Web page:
I found that I was really good at writing memoir.  I couldn’t make up a story but I could turn events that had happened to me into a story; I could make them compelling and engaging.  And my memoir, The Rooms of Heaven, was published by a major publisher and I got a bunch of money for it.  I spent longer than I care to say writing a memoir about my childhood that didn’t sell and I’ve been writing personal essays for years, turning everyday events into little memoirs; my collection of those, The Deep Limitless Air, will be published in May of this year.  I thought I was probably never going to write fiction again. 

I’ll never stop writing personal essays, but there are only so many book-length memoirs you can write, and when I wrote that first sentence, The light in this place reminds me of those long spring days in Iowa, and then turned it into a paragraph, I decided to just keep going and see if I could write a novel.  And I found that I had kind of learned how to write a novel, in the time between the last time I wrote fiction and now.  I had learned it in some magical way that partly had to do with reading many, many novels—I have a weakness for well-written mystery novels, I’m somewhat embarrassed to admit—and was partly a result of teaching other people how to write novels, as a writing coach.  That is to say, I had learned how to tell a story, and I had learned that writing a novel has to be first and foremost about telling a story, no matter how literary the novel is.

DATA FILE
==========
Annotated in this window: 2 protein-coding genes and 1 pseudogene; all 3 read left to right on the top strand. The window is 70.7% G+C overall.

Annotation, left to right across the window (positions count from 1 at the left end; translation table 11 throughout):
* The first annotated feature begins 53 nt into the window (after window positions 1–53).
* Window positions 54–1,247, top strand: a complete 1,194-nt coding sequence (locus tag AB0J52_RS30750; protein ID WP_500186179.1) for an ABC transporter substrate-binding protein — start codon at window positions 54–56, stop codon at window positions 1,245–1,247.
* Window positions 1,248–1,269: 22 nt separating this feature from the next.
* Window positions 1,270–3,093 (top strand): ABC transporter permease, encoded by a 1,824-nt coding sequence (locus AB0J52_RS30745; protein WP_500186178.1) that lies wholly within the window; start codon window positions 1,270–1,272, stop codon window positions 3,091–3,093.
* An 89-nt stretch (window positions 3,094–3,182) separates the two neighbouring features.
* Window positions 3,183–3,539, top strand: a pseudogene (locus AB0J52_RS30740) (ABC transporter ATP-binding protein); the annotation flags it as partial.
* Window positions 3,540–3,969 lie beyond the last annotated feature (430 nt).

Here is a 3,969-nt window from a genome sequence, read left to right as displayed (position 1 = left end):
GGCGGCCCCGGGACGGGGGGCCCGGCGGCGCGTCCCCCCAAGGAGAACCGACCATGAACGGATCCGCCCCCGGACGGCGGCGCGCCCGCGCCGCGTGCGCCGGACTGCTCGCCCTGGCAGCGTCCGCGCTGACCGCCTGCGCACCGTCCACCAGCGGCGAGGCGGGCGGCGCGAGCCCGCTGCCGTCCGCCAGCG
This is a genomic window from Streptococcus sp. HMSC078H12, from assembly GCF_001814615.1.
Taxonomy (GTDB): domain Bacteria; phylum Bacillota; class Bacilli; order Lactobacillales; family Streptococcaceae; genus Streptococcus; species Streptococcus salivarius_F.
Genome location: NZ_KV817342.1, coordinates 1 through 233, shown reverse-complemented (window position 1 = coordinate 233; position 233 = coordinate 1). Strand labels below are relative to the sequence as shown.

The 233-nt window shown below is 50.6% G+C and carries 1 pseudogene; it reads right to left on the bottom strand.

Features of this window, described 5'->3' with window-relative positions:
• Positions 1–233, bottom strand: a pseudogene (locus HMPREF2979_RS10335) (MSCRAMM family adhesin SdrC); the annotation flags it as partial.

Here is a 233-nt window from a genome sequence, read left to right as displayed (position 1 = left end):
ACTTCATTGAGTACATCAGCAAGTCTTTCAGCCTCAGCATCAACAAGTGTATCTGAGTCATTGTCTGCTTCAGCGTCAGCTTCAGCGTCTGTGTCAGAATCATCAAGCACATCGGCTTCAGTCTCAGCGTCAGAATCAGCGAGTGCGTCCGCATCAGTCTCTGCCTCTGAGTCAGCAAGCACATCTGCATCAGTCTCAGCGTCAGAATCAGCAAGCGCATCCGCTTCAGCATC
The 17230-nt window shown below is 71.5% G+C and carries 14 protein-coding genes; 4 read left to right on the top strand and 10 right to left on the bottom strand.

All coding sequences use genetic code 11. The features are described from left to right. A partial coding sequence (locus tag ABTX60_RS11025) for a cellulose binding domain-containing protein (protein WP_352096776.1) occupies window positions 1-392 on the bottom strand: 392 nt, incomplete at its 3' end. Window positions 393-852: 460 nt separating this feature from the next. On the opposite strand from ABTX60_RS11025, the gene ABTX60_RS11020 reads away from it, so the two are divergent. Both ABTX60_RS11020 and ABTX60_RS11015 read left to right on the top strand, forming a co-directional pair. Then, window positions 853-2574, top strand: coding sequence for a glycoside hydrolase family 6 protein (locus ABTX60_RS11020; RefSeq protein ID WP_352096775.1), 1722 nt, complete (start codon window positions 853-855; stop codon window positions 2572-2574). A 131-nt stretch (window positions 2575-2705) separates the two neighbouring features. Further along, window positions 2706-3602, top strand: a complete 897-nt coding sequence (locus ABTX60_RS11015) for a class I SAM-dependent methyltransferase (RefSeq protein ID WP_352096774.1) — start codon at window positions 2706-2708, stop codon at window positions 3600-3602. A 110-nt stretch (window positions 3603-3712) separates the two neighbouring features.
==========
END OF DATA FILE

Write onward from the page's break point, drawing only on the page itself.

It was hard to come up with a story in my novel about the afterlife.   But I think I’ve done it. 

Plot in the Afterlife

I’ve learned that the way to create a plot is to pose a question in some artful way toward the beginning of the story and answer that question over the course of the story.  I’m talking about a what-happened question, a narrative question, not a psychological question like how or when or why did a certain character change or what is a certain setting like. The narrative question might be the least profound and important part of the story but it’s what holds it all together, like the string the crystals cluster around in rock candy.